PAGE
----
Large clinical trials haven’t found an association between cholesterol-lowering drugs and a higher risk of cognitive problems

In 2012, the U.S. Food and Drug Administration (FDA) updated the safety label for the cholesterol-lowering drugs statins to include potential cognitive side effects. This update followed rare reports of “memory loss and confusion” in some people taking statins. Although the FDA clarified that these events “were generally not serious and went away once the drug was no longer being taken”, the update led to concerns that statins might increase the risk of dementia and Alzheimer’s disease.

However, the American Heart Association published a scientific statement in 2019 saying that there is no evidence of a causal link between effects such as forgetfulness and confusion and statin use[4]. The statement also pointed out that “Complaints such as these are common in middle-aged and older people, regardless of whether or not they are treated with a statin”, and therefore, randomized clinical trials are required to demonstrate a causal link.

It’s worth noting that large clinical trials evaluating cognitive function in people using statins[5] and other cholesterol-lowering medications[6] to reduce their risk of heart attacks and strokes haven’t found such an association.

In 2002, the PROSPER (Prospective Study of Pravastatin in the Elderly at Risk)[7] trial and the U.K. Heart Protection Study[8] assessed the frequency of cognitive effects in more than 25,000 participants aged 40 to 82 years with a high risk of coronary disease in Scotland, Ireland, the Netherlands, and the U.K. None of the studies found differences in cognitive function between the participants who used statins for three and five years respectively and those who didn’t use statins.

In 2014, the Statin Safety Assessment Task Force convened by the U.S. National Lipid Association published an assessment of the effects of statins on cognitive function based on the evidence available at that time[9]. The panel concluded that “although cognitive side effects of statins may occur in rare individuals, the medical evidence supporting a causal effect is weak or nonexistent”.

Later observational studies also found no association between the use of statins and cognitive problems, including Alzheimer’s[9,10]. For example, one large study published in the Journal of the American College of Cardiology in 2021 analyzed data from the 18,846 participants in the ASPREE (ASPirin in Reducing Events in the Elderly) trial, which included people aged 65 and older from Australia and the U.S[11]. The researchers found no difference in the risk of dementia and Alzheimer’s nor changes in memory, language, behavior, and psychomotor speed between the participants who used statins for almost five years and those who didn’t.

High cholesterol levels might increase the risk of Alzheimer’s disease

Contrary to Wallach’s suggestion that a cholesterol-rich diet would prevent Alzheimer’s, a growing body of evidence suggests that high levels of cholesterol in the blood might increase the risk of developing dementia and Alzheimer’s later in life[12].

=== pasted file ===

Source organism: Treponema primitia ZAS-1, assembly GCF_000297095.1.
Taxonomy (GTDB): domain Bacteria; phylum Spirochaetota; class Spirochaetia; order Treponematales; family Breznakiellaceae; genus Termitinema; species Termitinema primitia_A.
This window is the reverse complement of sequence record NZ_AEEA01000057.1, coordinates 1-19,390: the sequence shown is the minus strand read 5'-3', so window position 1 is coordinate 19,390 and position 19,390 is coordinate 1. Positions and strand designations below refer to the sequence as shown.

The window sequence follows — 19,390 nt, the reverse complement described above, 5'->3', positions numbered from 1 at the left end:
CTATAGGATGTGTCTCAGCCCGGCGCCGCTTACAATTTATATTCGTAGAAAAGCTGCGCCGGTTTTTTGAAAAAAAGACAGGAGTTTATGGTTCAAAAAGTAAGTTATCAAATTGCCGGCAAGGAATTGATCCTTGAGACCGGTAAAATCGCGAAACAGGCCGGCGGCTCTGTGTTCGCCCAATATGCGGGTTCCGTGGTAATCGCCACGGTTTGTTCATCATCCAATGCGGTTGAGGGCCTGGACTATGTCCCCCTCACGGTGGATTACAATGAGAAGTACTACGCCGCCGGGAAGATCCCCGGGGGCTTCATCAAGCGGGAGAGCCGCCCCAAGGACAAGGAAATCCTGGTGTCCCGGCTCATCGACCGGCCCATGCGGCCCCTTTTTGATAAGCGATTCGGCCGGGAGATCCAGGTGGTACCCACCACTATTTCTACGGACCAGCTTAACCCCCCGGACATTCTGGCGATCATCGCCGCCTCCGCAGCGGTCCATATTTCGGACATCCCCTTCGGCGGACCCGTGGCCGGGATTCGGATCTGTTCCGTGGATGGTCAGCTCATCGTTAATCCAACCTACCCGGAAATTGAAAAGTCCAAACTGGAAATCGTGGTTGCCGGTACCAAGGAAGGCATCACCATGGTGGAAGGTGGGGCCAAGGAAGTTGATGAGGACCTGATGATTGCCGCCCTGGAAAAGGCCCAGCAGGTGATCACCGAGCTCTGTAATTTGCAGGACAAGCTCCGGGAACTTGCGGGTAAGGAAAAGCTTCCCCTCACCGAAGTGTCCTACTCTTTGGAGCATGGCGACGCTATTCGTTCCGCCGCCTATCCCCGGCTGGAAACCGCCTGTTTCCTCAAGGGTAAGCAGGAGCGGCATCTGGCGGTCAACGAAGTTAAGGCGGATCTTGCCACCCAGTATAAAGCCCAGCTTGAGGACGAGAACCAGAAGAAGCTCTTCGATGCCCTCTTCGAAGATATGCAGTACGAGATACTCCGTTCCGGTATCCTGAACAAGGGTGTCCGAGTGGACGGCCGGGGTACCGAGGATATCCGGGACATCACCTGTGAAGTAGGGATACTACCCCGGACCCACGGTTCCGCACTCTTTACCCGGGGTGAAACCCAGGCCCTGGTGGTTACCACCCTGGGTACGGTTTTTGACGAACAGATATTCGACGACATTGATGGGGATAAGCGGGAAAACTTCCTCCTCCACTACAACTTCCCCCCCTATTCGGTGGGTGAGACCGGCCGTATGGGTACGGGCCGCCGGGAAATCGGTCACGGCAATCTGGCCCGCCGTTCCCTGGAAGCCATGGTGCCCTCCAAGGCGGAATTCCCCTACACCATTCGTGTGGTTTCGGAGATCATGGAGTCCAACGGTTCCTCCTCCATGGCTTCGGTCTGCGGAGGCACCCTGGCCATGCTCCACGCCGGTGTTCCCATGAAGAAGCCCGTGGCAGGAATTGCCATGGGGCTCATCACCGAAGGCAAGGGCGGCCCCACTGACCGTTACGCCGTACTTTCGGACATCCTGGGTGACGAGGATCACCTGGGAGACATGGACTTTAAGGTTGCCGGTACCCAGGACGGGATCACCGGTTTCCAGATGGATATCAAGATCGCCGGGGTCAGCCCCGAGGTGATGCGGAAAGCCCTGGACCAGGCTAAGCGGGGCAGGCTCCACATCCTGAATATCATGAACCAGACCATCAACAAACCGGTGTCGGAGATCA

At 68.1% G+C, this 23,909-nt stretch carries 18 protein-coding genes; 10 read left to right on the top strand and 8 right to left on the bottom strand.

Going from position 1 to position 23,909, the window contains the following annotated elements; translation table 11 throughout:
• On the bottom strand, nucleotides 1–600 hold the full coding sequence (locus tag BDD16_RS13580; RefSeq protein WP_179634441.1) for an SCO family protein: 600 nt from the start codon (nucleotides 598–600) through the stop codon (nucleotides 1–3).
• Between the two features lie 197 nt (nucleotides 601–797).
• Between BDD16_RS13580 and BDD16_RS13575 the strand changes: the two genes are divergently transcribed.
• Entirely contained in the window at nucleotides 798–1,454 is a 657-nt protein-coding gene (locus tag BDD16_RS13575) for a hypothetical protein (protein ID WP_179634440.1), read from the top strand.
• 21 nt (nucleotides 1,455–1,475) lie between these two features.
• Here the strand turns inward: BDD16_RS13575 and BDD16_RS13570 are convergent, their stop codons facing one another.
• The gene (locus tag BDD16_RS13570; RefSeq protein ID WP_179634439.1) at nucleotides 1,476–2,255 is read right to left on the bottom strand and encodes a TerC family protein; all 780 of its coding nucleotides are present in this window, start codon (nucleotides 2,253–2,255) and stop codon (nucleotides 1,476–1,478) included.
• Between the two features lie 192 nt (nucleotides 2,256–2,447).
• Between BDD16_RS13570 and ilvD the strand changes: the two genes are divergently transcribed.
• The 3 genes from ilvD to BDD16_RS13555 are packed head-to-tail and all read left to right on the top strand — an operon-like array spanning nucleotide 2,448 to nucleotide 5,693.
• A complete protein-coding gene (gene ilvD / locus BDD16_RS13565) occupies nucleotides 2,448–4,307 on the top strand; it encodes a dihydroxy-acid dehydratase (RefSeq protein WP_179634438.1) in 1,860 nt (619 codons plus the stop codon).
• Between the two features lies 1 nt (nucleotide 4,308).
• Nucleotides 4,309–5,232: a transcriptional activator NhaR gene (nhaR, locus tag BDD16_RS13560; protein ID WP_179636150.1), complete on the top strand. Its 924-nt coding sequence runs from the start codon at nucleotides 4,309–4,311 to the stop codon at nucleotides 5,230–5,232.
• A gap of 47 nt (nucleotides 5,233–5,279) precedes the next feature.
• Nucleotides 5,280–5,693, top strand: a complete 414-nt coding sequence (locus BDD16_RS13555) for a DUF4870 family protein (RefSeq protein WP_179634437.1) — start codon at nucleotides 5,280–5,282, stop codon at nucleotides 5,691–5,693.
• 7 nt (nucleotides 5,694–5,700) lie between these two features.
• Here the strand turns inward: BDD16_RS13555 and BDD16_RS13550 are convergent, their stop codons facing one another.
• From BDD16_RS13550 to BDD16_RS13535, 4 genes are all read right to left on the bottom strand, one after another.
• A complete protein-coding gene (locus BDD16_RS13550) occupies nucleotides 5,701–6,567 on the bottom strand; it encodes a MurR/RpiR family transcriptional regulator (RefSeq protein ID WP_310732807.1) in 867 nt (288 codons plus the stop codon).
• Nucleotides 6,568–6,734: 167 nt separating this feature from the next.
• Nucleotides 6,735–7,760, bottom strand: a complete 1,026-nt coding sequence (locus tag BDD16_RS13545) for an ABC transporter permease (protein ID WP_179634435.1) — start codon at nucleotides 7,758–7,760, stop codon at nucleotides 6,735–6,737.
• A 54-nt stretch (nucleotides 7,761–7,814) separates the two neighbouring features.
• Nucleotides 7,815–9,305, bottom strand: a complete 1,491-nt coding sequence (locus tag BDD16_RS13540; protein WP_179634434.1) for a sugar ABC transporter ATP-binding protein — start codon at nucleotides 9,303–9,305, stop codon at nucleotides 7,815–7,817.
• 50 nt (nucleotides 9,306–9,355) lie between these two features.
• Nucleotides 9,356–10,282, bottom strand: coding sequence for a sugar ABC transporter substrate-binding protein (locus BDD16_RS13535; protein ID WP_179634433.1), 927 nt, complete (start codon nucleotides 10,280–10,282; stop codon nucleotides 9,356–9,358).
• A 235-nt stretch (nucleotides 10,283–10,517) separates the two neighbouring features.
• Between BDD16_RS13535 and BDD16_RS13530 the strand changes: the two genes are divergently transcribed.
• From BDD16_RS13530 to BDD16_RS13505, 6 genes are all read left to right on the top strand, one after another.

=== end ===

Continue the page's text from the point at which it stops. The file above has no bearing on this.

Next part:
Based on this association, some researchers hypothesized that by lowering cholesterol levels, statins might reduce the risk of developing dementia. Indeed, some studies have observed an association between statin use and a lower risk of cognitive problems, including Alzheimer’s and dementia in general. However, studies evaluating this hypothesis have produced mixed results.

For example, a 2013 analysis by Swiger and colleagues pooled data from eight clinical trials including over 23,000 participants with a high risk of cardiovascular disease who had been taking statins for three to 25 years[13]. The researchers found that those taking statins had a 29% lower risk of developing dementia later in life compared to those who didn’t take statins.

Later analyses, including trials as well as observational studies, reported similar risk reductions in dementia, Alzheimer’s disease, and mild cognitive problems in people using statins compared to those who didn’t[14-17].

One study found a similar association between statin use and a lower risk of dementia in people who had suffered a traumatic brain injury, a condition that increases the risk of cognitive problems[18].

In contrast to these studies suggesting a potential benefit of statins in preventing cognitive problems, statin use didn’t show an association with cognitive improvements in people who already had an established mild to moderate Alzheimer’s[19]. Furthermore, not all studies have shown a benefit from statin use on cognitive function[20-22]. One reason for these conflicting results is that most of the available evidence on statin use and cognitive protection comes from observational studies. This type of study can be subject to bias and confounding factors, making it difficult to detect a causal association.